• Advocating observable evidence and rational investigation, the great English natural philosopher Francis Bacon wrote in his Novum Organum (1620,) “The human understanding when it has once adopted an opinion draws all things else to support and agree with it. And though there be a greater number and weight of instances to be found on the other side, yet these it either neglects and despises, or else-by some distinction sets aside and rejects, in order that by this great and pernicious predetermination the authority of its former conclusion may remain inviolate.”

You cannot effectively argue for your side if you don’t comprehend the arguments of the other

'Poor Charlie's Almanack' by Charlie Munger (ISBN 1578645018) Once a belief is added to your collection of viewpoints, you indulge in “intellectual censorship”—you instinctively and unconsciously protect and defend it. You cling to your beliefs instead of objectively reassessing and questioning them. Moreover, owing to confirmation bias, you seek narratives that convey to you what you want to hear, substantiate your beliefs, and entitle you to continue to feel as you already do.

An important constituent of critical thinking is taking your beliefs and opinions apart methodically, analyzing each part, assessing it for soundness by means of arguments and counterarguments, and then improving it.

When you stop arguing against an opposite perspective and try arguing for it, that is to say when you can switch your point of view briefly, you will witness a profound shift in your thinking. Your own convictions may look different when seen from the opposite perspective. Justifying the counterarguments can help you reinforce your own beliefs and attitudes.

Idea for Impact: Only when your deep-rooted convictions and viewpoints are challenged by contradictory evidence, will your beliefs actually get stronger.

Make Decisions Using Bill Hewlett’s “Hat-Wearing Process”

“Reasons pro and con are not present at the same time”

My previous article about Ben Franklin’s T-Chart method in making difficult decisions quoted him mentioning this as a key challenge of fact-collecting and decision-making:

When difficult cases occur, they are difficult chiefly because while we have them under consideration all the reasons pro and con are not present to the mind at the same time; but sometimes one set present themselves, and at other times another, the first being out of sight. Hence the various purposes or inclinations that alternately prevail, and the uncertainty that perplexes us.

Bill Hewlett’s “Hat-Wearing Process”

Bill Hewlett's Bill Hewlett, co-founder of Hewlett-Packard (HP,) developed an effective “hat-wearing process” in his decision-making. When confronted with a challenge, Hewlett used a three-pronged approach to take the time to reflect, collect input from others, and develop a sound judgment about the matter at hand.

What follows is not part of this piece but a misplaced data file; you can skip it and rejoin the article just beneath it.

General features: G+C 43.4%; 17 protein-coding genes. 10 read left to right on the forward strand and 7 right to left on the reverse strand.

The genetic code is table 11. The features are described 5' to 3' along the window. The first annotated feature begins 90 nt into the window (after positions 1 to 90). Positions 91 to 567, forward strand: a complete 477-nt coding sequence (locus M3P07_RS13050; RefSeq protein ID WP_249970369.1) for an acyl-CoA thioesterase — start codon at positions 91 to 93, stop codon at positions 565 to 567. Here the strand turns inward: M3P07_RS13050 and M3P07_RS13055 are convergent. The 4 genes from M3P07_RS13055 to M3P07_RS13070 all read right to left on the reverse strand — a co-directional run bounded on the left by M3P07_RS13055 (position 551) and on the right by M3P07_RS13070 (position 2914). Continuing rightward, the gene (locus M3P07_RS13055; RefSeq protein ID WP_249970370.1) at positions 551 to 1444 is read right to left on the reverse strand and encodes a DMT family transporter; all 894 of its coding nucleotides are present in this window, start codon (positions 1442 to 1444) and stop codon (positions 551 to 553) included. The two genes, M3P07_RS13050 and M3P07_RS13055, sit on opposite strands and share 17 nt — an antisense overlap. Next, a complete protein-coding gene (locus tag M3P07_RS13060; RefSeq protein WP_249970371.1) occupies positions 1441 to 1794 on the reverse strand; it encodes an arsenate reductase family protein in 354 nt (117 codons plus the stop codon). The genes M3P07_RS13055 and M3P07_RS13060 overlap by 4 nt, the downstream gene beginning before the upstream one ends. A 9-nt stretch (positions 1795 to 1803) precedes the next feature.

1. Whenever an HP employee approached Hewlett with an innovative idea, he put on his “enthusiasm” hat. He listened, expressed enthusiasm, appreciated the creative process, and asked wide-ranging but not-too-pointed questions about the idea.
  2. A few days later, Hewlett wore his “inquisition” hat and met the inventor. Hewlett asked many pointed questions and meticulously examined the facts and the virtues. He critically examined the idea, but adjourned without a final decision.
  3. A few days later, Hewlett wore his “decision” hat and met with the inventor. Hewlett discussed his opinions and conveyed his decision with logic and sensitivity.

In a discussion about the corporate culture of enthusiasm and creativity that the founders engendered at Hewlett-Packard, cofounder David Packard recalls in The HP Way (see my review / summary) that even if the decision went against the inventor, Bill Hewlett’s “Hat-Wearing Process” provided the inventor with a sense of satisfaction that Hewlett had carefully considered the ideas.

Idea for Impact: Make Considered Decisions

Use the “hat-wearing process” to listen to and mull over facts about a decision to be made, collect input from others, develop perspective that comes only with time, and make sound, thoughtful decisions.

Compliment with Edward de Bono’s ‘Six Thinking Hats’ thought process to stimulate creativity.

How Smart Companies Get Smarter: Seek and Solve Systemic Deficiencies

At Toyota, as cars roll off the assembly line, they go through a final inspection station staffed by astute visual and tactile inspectors.

At Toyota, as cars roll off the assembly line, they go through a final inspection station staffed by astute visual and tactile inspectors. If these inspectors spot a paint defect, they don’t just quietly fix the problem merely by touching up the paint to satisfy the customer or their plant manager.

As part of Toyota’s famed kaizen continuous improvement system, floor workers identify the systemic causes that led to the specific defect on the specific car. They then remedy the root cause of the problem so it won’t happen again.

Fostering an atmosphere of continuous improvement and learning

Most companies cherish employees who are watchful of problems and take it upon themselves to detect and solve problems without criticism or complaint. A software company, for example, may treasure a programmer who observes an unforeseen coding mistake, and swiftly develops a patch to keep her project moving forward.

In contrast, companies like Toyota who are obsessive about quality improvement, organizational learning, and developing collective intelligence don’t reward or tolerate such quiet fixers.